Reef Check News


With Fisherman's Help, CNMI Becomes 1st US Territory to Ban Shark Fins


2011-02-25

By William "Bamboo" McCue

In January, CNMI became the first US territory to ban shark fins. This ban follows one put in place by Hawaii, the first US state to make it illegal to possess, sell or distribute shark fins. Fisherman William “Bamboo” McCue initiated the support for CNMI’s new law. He shares his story below:

“I grew up in Minnesota and loved the huge amount of water the state has- I had a creek behind my house and my brothers and I caught all sorts of fish and crayfish. We explored the area and did a lot of nature and bird watching- but back then you would not call it that. After college in Nebraska I moved quite a bit, but in those various places I worked for aquarium companies; I built, maintained, and designed aquariums up to 2000 gallons. I loved the fish and knew one day I had to be in the aquarium. 

After dive jobs in St Thomas, Saipan, and Guam, I ended up in Palau as a dive guide. Ever seen 300 manta rays in migration formation? I have. Even then I saw divers who were poorly trained hurting the very thing they came to see and appreciate. I ran out of money and left. I became a USCG captain, moved back to Saipan and started fishing. I had learned so much about fish behavior during my dives that I knew I could be successful in recreational sport fishing, and I was right. I spent the next several years fishing on Saipan for tuna, wahoo, marlin, sailfish- and many more nearshore and pelagic species. Every single fish we caught was eaten, and that meant the island did not have to import the exact same amount of refrigerated meat or fish. I became very good at fishing and won several small tournaments, then I won the grand prize in the biggest tournament on the island- the Saipan International Sportsfishing Derby. I got my picture with the Governor, and was king of the island for a year; everyone knew "Captain Bamboo".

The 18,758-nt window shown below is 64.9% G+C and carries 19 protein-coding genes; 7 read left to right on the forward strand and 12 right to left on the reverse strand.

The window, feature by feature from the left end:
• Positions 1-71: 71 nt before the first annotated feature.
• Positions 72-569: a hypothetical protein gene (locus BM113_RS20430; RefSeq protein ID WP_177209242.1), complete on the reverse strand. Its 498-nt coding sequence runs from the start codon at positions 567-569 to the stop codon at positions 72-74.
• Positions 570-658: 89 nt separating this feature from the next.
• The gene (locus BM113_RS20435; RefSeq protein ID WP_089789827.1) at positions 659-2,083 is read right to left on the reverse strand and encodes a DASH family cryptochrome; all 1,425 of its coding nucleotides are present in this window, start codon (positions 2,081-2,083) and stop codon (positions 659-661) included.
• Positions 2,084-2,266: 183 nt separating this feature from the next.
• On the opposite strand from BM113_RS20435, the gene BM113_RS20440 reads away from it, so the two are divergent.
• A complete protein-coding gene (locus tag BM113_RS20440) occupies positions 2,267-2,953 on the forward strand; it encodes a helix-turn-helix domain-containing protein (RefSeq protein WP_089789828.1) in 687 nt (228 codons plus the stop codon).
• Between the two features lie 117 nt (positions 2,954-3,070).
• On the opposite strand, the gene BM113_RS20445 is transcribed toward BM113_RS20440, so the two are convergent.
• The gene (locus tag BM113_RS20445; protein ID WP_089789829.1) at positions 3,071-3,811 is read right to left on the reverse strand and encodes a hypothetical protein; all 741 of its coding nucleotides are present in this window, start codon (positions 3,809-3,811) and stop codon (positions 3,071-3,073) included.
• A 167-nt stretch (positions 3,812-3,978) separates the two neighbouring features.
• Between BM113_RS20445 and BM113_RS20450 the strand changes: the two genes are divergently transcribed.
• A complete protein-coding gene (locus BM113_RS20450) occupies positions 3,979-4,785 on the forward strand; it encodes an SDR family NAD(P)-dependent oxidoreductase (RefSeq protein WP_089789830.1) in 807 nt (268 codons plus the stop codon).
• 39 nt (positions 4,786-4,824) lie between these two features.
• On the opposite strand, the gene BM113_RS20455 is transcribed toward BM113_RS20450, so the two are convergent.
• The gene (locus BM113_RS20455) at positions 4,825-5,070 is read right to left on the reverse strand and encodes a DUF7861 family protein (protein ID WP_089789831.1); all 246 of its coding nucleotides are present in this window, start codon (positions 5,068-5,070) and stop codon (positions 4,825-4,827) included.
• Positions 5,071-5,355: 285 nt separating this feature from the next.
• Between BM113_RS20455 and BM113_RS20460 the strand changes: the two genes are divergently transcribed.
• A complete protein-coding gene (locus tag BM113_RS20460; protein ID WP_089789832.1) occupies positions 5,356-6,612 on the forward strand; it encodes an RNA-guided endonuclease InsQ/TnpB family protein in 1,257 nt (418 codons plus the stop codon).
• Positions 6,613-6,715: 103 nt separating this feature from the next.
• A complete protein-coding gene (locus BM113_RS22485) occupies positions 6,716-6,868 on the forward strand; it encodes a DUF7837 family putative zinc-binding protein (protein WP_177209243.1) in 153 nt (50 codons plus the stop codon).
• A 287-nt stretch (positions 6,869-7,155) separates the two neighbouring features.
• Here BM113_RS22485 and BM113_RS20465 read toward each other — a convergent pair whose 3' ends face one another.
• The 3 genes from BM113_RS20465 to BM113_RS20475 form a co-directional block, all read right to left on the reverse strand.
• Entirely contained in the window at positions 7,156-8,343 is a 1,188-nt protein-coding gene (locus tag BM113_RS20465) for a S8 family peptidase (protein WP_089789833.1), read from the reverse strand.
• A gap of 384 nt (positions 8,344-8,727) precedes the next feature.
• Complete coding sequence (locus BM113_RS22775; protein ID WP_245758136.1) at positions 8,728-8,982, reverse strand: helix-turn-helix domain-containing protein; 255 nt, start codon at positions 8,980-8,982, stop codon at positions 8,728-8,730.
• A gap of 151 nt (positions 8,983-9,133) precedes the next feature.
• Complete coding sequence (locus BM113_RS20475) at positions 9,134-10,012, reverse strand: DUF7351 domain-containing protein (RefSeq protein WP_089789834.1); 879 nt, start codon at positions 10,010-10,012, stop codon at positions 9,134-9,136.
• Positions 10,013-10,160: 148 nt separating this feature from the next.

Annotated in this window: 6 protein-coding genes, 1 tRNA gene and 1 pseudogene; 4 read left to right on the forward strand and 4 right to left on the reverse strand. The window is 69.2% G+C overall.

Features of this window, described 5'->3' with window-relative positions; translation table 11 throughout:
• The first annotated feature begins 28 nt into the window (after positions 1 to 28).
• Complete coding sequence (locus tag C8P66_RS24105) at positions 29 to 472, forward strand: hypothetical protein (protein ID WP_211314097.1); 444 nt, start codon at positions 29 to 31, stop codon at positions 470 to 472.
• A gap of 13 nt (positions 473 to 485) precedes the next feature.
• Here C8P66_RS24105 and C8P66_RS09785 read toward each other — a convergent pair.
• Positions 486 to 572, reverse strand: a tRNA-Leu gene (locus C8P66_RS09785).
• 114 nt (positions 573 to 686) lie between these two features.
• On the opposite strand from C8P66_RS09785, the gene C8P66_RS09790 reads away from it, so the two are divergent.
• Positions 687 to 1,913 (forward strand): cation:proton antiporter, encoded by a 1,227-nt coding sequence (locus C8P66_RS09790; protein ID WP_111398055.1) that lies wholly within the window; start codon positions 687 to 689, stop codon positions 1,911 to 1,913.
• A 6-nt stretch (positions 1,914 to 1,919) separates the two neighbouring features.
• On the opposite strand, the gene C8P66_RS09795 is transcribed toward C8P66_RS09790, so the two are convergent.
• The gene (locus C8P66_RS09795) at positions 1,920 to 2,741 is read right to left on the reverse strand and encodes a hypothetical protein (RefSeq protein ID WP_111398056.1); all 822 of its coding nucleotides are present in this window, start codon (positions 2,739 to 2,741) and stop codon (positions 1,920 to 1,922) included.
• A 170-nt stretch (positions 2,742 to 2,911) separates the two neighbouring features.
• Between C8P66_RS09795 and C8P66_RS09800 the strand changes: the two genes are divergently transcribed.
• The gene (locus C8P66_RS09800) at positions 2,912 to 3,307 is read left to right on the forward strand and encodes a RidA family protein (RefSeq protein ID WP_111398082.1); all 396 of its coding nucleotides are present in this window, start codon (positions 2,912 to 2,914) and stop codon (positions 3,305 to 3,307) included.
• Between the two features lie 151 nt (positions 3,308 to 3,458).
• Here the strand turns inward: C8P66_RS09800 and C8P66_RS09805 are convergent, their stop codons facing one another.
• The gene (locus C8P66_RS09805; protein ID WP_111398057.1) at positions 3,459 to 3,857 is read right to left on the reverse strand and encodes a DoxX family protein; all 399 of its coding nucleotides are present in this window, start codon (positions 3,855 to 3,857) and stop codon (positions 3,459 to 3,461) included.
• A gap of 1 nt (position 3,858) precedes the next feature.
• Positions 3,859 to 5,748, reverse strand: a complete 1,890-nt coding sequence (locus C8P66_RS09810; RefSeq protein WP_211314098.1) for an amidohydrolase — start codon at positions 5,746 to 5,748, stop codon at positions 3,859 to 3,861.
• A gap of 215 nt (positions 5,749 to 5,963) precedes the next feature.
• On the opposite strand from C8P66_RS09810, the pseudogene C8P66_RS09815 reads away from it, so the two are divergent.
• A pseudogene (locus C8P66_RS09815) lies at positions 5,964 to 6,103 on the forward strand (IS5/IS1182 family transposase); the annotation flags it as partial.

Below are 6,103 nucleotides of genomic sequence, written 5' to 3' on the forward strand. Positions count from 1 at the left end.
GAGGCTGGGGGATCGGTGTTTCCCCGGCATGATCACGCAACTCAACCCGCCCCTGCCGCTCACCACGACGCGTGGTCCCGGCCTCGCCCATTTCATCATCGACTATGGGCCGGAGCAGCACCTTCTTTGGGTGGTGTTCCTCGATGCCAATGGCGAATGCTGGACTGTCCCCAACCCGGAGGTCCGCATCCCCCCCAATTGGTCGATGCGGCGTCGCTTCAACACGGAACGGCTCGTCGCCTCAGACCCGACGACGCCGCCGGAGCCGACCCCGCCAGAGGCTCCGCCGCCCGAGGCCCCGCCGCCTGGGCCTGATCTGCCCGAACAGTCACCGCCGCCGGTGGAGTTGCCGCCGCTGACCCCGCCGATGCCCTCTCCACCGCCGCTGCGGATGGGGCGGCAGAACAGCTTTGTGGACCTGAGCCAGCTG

I still had an urge to travel and did a season of sportsfishing in Costa Rica, and a short stint of on-camera work for ESPN2 in the Marshall Islands’ remote Bikini Atoll. Then I moved to Midway Atoll in the NWHI for the summers, and Panama for the winters. 

In all my travels, diving, and fishing I saw things few have seen. The ocean is many, many things, but it is incredible ... and also fragile. In Palau I saw the Taiwanese commercial boats hang shark fins on the rails. In the Marshalls I saw ton after ton of tuna and marlin being offloaded for Chinese boats- some of it for cat food. At every island I visited were large commercial fleets- and every fleet caught tuna and finned sharks. It was disgusting to me. I released many marlin and sailfish- my island crew members thought I was loco until I told them the fish gods would be happy- and they all related that to the island elders’ cultural teachings and adopted the behavior in one way or another. 

I've been back in the USA for a decade now- but my heart is still in Micronesia. When Hawaii's bill to ban the sale/trade or possession of shark fins was going through the process of becoming law, I knew I had to find a way to have the same ban in the CNMI- of which Saipan is the biggest island. I asked my fishing friend Diego Benavente- long time speaker of the House of Representatives, former LT Governor, and current house member- to introduce a bill that replicated Hawaii's law. He said he'd think about it. After I gave him more information and asked others with more scientific expertise than myself, he was convinced and introduced such a bill. Many in the marine conservation world were skeptical that a fisherman really had good intentions with the bill, and some gave it little chance of passing. I worked with four other dedicated individuals off island who had the required scientific knowledge, and many on Saipan who could work inside the systems. Outsiders are rarely trusted on remote islands (rightly so) - but I was not an outsider. The combination worked beautifully, and many around the island and around the world climbed aboard. The bill is now law and the neighboring island and largest in Micronesia- Guam- has a similar bill in process. 

I will not be resting until all of Micronesia is a Shark Fin Free Zone! I need all the help I can get- the OCEAN needs all the help we can give. You can help and follow the efforts on Facebook- check for Shark Fin Free Zone! There is one for CNMI, Guam, California, Washington and soon many more.”